Far away, so close: Though she writes about the interactions between Africans and Westerners, these days author Eileen Drew makes her home in the hills above Sebastapol.
Photo by Steven Underhill
Eileen Drew spins her Peace Corps experience into fiction
By Zack Stentz
PEOPLE SURE SEEM to love pigment-deprived reptiles. White gator Antoine Le Blanc packed 'em in at San Francisco's Academy of Science exhibit. Kevin Spacey's Albino Alligator is one of the most eagerly anticipated films of the fall season. And now Sebastopol author Eileen Drew's new novel, Ivory Crocodile (Minneapolis: Coffee House Press, 1966; $21.95), is wowing readers across the nation, getting a heavy promotional push from mega-chain Barnes & Noble, and prompting book critics to muse on the mythological significance of the title.
"In the African legend of the ivory crocodile," wrote the critic for Kinesis in a glowing review, "the white crocodile is prized for its skin color, but is in fact the deadliest reptile of all."
Oooh, scary. Only one problem. According to Drew, there is no African legend of an ivory crocodile. "I don't know where the writer got that from," Drew says bemusedly. "There's no such legend that I've heard of, and it's not anywhere in the book."
In an inadvertent way, though, the reviewer did strike an important chord of Drew's novel. Like her acclaimed 1989 collection of short stories Blue Taxis, Ivory Crocodile takes as its theme the messy, awkward interactions between Westerners and locals in the various nations of west Africa. In writing these tales, Drew was able to draw on her own background as the child of an American diplomat in Nigeria, Guinea, and Ghana, then later as a Peace Corps worker in Zaïre.
So was Drew consciously hunting and gathering fiction material even while living in Africa? "I suppose I did," she replies. "I kept a journal while I was in Zaïre, so while I wasn't able to write fiction while I was there, I did go back and use material from my journals when writing stories."
Indeed, astute readers will recognize more than a touch of the real-life Zaïre (run for the past 31 years as a virtual kleptocracy by the brutal President Mobutu) in Ivory Crocodile's fictional setting of Tambala, complete with its corrupt, CIA-backed president and intrigue-filled frontier with Marxist Angola. Drew explains that setting the story in a fictional nation was a boon from a creative standpoint. "It wasn't that I was trying to hide it, but fictionalizing things gave me a lot of creative freedom," she says. "I didn't have to get every custom of every tribe right, and I could use the building of a bridge into Angola as a plot point, when in fact, that never happened."
Aside from the challenge of fictionalizing a very real setting, Drew also wrote with the full knowledge of those literary titans who had trod the ground before her. Anyone dipping their toe into the Westerner-in-the-Third-World genre is bound to be compared to the likes of Graham Greene and Joseph Conrad, both daunting acts to follow. "They're my favorite writers--Conrad, especially," says Drew. "But they weren't intimidating, because they were writing about a different world than I was--the world of colonialism."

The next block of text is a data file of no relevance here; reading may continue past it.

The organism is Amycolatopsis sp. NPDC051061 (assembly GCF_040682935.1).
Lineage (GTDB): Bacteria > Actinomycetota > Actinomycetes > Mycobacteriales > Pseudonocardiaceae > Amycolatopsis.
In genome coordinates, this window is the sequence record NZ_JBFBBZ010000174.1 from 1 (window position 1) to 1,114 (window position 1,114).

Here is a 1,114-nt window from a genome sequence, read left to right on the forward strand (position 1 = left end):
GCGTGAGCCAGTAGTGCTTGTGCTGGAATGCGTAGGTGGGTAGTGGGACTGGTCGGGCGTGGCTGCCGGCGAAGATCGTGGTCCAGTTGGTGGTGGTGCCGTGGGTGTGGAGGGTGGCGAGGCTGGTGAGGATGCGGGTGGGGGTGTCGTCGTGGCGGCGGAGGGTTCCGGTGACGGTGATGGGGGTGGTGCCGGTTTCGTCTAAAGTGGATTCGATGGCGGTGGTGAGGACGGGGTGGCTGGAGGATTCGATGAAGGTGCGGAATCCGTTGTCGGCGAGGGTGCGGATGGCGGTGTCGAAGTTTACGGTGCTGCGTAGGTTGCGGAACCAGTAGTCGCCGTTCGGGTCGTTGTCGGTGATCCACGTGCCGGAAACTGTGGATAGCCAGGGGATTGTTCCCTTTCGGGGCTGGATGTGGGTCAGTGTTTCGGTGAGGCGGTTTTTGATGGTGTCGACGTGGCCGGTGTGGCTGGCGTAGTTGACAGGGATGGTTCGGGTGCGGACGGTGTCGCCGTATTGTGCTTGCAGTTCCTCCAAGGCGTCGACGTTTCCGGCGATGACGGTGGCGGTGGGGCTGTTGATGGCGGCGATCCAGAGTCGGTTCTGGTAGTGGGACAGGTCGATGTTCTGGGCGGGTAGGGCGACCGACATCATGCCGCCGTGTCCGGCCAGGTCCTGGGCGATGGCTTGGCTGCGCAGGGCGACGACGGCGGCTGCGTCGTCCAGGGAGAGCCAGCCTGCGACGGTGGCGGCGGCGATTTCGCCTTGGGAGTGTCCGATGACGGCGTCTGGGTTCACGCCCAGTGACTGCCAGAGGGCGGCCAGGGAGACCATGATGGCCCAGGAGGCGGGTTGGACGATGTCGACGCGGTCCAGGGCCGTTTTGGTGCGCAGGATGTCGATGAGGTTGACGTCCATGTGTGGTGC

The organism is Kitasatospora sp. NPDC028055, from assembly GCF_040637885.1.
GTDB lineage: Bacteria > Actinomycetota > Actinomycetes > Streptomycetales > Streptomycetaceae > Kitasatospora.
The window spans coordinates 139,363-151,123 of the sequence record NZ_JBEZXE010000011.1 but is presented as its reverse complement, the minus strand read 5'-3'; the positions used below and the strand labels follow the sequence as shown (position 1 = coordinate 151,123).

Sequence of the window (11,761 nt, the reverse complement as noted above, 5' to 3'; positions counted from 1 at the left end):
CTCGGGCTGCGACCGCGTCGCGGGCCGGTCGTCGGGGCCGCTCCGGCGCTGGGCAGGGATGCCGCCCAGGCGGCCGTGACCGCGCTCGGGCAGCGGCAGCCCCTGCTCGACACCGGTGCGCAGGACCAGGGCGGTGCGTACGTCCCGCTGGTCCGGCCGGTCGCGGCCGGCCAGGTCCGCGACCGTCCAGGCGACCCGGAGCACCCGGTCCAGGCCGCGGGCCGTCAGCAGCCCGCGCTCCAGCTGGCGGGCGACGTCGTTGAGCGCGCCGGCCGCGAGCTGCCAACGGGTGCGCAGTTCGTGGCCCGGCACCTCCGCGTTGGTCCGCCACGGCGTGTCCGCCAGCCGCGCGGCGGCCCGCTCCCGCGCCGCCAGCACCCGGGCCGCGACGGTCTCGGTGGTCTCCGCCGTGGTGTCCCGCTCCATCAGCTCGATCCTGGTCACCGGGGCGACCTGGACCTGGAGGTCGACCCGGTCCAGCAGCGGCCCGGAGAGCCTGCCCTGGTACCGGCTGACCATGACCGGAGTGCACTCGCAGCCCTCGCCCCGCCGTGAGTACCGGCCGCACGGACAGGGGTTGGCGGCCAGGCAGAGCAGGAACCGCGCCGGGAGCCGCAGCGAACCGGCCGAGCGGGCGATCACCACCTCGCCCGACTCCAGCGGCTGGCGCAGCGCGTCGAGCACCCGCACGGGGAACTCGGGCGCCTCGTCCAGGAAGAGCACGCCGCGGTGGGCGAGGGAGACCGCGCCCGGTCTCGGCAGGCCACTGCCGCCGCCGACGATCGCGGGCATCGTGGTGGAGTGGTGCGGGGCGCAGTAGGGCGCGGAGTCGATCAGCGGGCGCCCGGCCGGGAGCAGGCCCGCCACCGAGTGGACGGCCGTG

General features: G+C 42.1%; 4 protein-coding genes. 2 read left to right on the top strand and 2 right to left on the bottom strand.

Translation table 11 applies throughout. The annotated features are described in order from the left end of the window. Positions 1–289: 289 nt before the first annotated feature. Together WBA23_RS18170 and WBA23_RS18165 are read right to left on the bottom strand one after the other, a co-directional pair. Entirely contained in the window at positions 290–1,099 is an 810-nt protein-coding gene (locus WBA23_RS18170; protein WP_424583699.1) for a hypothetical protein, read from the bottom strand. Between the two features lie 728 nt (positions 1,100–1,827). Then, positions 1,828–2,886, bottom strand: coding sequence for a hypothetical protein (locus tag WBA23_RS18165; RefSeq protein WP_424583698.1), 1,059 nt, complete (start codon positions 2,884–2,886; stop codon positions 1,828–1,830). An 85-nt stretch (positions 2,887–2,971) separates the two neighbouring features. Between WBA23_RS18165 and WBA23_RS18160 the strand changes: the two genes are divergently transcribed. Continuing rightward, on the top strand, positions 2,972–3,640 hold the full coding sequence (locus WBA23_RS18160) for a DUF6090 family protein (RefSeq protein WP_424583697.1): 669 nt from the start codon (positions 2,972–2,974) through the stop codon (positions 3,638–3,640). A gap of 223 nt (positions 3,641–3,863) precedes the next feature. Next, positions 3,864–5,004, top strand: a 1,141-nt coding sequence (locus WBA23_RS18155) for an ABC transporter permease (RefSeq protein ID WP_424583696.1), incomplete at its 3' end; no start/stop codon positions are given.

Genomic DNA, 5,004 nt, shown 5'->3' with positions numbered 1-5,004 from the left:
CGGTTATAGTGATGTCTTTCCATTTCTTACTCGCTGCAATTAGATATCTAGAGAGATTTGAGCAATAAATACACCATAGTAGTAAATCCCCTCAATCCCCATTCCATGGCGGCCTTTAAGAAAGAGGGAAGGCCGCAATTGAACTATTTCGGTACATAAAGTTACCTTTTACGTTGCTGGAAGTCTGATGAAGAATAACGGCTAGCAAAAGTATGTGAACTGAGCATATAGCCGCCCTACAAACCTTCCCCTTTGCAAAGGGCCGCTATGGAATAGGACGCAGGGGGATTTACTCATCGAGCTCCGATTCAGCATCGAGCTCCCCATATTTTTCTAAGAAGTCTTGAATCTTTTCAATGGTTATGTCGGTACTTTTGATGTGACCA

And speaking of pith-helmeted European empire-builders, it seemed inevitable that despite their obvious differences, book reviewers would seek to link Drew to the grande dame of faded imperial glory herself, Isak Dinesen. "She's another writer I love," Drew says charitably, "although she's a real colonialist, and that paternalist attitude comes out in her writing. Again, she wrote about a very different Africa than the one I did."
Not that the critics seemed to care. After all, Dinesen was a white woman like Drew, writing about Africa. What are 50 years and 2,000 miles' difference--particularly in light of memories of Meryl Streep and Robert Redford prancing through the veldt in that extended Ralph Lauren commercial Out of Africa--when readers might actually recognize Dinesen's name? "There are other writers who are closer to me," acknowledges Drew, "but she's a bigger name, so it's easier for a critic to pull her out of a hat."
Much closer to Drew's own work is Anglo-Indian (by way of Trinidad) author V. S. Naipaul, who cast a rather jaded eye upon idealistic Westerners blundering about through developing countries in such novels as Guerrillas. "Naipaul also wrote about Zaïre in A Bend in the River," Drew says, "and that was a bit intimidating, because he wrote about a Zaïre that's much closer to my own."
But whatever the intimidation factor, Drew says she does take her literary predecessors into account while writing about her own, decidedly post-colonialist Africa: "I think about them a lot, and how their Westerners approached the situations they were in."
The situations in Ivory Crocodile tend to revolve around power and cultural difference, especially the contrast in women's roles between the America of Drew's narrator and the tribal culture she finds herself in. Refreshingly absent are the usual nature documentary clichés of lions, cheetahs, and zebras that figure so prominently in most Western views of Africa. "I didn't go to Africa for the wildlife," Drew says. "I went for the people. Their lives and culture are what I find interesting and wanted to write about."
Sitting in her comfy writing room on a typically chilly west Sonoma County morning, this particular Westerner couldn't be farther from the humid forests and wide alluvial plains that inspired her earlier work. And for now, Drew is content to leave Africa behind as she looks closer to home for inspiration in writing her next book of stories. "I'm less interested in African material than California material now," Drew says. "But I couldn't really get out of Africa until I finished that book."
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From the September 12-18, 1996 issue of the Sonoma Independent
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